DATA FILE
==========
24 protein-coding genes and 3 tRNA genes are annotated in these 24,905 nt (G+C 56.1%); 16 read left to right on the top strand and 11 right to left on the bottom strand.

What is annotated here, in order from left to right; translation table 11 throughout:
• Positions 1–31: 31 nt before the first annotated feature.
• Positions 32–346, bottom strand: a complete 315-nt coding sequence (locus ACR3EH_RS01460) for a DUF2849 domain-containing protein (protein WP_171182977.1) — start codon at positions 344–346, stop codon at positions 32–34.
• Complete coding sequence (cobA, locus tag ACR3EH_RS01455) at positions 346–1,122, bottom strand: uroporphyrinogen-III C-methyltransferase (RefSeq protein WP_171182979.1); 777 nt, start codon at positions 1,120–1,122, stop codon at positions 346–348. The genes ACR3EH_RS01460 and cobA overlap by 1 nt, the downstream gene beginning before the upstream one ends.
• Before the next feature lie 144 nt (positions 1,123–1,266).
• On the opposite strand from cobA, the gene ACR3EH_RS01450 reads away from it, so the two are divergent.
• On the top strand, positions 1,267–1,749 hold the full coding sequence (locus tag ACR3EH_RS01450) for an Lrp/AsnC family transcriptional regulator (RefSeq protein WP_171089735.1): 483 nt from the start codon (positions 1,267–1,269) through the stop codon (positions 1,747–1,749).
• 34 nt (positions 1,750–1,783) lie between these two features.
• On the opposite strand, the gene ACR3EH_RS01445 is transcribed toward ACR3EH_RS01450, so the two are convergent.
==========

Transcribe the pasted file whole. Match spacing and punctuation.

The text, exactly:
24 protein-coding genes and 3 tRNA genes are annotated in these 24,905 nt (G+C 56.1%); 16 read left to right on the top strand and 11 right to left on the bottom strand.

What is annotated here, in order from left to right; translation table 11 throughout:
• Positions 1–31: 31 nt before the first annotated feature.
• Positions 32–346, bottom strand: a complete 315-nt coding sequence (locus ACR3EH_RS01460) for a DUF2849 domain-containing protein (protein WP_171182977.1) — start codon at positions 344–346, stop codon at positions 32–34.
• Complete coding sequence (cobA, locus tag ACR3EH_RS01455) at positions 346–1,122, bottom strand: uroporphyrinogen-III C-methyltransferase (RefSeq protein WP_171182979.1); 777 nt, start codon at positions 1,120–1,122, stop codon at positions 346–348. The genes ACR3EH_RS01460 and cobA overlap by 1 nt, the downstream gene beginning before the upstream one ends.
• Before the next feature lie 144 nt (positions 1,123–1,266).
• On the opposite strand from cobA, the gene ACR3EH_RS01450 reads away from it, so the two are divergent.
• On the top strand, positions 1,267–1,749 hold the full coding sequence (locus tag ACR3EH_RS01450) for an Lrp/AsnC family transcriptional regulator (RefSeq protein WP_171089735.1): 483 nt from the start codon (positions 1,267–1,269) through the stop codon (positions 1,747–1,749).
• 34 nt (positions 1,750–1,783) lie between these two features.
• On the opposite strand, the gene ACR3EH_RS01445 is transcribed toward ACR3EH_RS01450, so the two are convergent.